Weighty Matters: Should Your Child Strength Train?

With such scrutiny on childhood obesity, you may be wondering if your child should be lifting weights in order to stay fit. Some kids who are involved in athletics and team sports might feel pressured to start lifting weights in order to improve performance. But it's important to make the distinction between strength-building exercises, which help kids build strength and may prevent injuries, and weightlifting or bodybuilding, which are normally done to build bulk. Children who haven't gone through puberty won't build big muscles, like bodybuilders would, no matter how hard they train. And children who haven't gone through puberty can hurt their bodies training this way. Heavy weights can put too much strain on bones that haven't completely hardened and still contain sections of cartilage, called growth plates. Resistance training with light bands and body-weight resistance exercises are best for kids. Light dumbbells are good, too.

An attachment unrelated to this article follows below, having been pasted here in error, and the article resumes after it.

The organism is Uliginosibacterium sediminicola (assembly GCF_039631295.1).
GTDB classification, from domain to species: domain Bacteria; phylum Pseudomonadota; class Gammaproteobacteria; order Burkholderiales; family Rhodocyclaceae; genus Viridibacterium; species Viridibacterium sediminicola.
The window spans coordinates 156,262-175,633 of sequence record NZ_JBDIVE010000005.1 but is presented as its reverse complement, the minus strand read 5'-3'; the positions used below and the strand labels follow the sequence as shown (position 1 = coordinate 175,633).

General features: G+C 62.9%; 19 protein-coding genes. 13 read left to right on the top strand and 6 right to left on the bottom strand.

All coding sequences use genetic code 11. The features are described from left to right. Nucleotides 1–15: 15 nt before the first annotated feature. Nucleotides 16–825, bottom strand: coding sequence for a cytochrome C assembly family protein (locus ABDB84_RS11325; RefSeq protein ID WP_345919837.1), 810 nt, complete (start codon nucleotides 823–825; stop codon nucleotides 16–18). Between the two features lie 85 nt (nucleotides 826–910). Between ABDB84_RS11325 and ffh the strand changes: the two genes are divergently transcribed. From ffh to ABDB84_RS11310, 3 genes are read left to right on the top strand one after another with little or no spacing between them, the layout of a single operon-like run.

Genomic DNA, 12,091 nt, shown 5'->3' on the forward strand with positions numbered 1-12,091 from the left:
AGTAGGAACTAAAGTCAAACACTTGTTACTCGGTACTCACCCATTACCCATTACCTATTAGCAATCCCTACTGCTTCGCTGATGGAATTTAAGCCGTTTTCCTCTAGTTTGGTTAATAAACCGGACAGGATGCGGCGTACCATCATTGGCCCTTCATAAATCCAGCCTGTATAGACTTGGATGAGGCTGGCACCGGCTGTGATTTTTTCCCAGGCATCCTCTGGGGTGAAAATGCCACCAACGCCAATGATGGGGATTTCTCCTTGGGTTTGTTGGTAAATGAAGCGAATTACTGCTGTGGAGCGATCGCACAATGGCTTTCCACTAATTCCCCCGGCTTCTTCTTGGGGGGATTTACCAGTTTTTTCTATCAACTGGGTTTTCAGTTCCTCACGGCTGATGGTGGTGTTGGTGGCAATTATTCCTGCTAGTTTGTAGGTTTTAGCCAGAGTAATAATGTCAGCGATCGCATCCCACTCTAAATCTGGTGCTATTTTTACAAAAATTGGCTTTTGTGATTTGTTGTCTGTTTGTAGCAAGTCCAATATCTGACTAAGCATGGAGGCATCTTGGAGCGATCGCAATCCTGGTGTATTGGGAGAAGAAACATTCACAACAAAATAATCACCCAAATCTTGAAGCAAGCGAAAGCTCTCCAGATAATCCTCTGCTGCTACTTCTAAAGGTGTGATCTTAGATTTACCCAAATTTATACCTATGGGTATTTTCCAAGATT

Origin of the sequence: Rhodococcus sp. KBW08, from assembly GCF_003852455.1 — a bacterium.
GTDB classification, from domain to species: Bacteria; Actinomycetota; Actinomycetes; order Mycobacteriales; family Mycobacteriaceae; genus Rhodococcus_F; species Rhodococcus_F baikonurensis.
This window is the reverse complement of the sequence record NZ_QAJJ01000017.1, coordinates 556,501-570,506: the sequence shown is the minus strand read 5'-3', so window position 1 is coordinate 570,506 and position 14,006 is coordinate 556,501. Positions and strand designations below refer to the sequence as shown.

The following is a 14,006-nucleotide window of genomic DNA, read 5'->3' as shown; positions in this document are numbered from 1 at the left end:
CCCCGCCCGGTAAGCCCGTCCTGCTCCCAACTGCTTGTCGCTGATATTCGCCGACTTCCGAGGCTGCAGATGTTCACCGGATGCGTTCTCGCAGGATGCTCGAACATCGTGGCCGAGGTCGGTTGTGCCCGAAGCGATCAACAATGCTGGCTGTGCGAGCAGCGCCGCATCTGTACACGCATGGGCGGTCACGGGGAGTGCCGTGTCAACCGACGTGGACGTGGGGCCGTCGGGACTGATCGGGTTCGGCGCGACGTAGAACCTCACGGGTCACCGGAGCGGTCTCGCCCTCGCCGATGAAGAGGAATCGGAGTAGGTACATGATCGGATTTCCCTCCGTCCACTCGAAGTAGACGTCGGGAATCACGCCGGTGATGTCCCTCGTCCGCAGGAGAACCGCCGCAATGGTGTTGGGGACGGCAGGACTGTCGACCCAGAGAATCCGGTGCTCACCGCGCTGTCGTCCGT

Kids don't need as many sets as adults - one set of 12-15 reps is enough for each muscle group. Nor do kids need as many days of training per week - two or three days, with a day of rest in between - is sufficient. Proper form is the most important skill to teach kids who want to try strength training. The child can increase resistance or weight as he gets older, and proper form will keep him from hurting himself. Creating strength and endurance with weight or resistance training can benefit kids as young as 8 years old by preventing injuries while at play or while participating in sports. And it has the same benefits for overweight and obese kids as it does for adults - building muscle means the child is burning more calories, even at rest. Weight training can be a valuable part of a child's overall fitness, so if he's old enough, talk to your pediatrician about getting your child involved.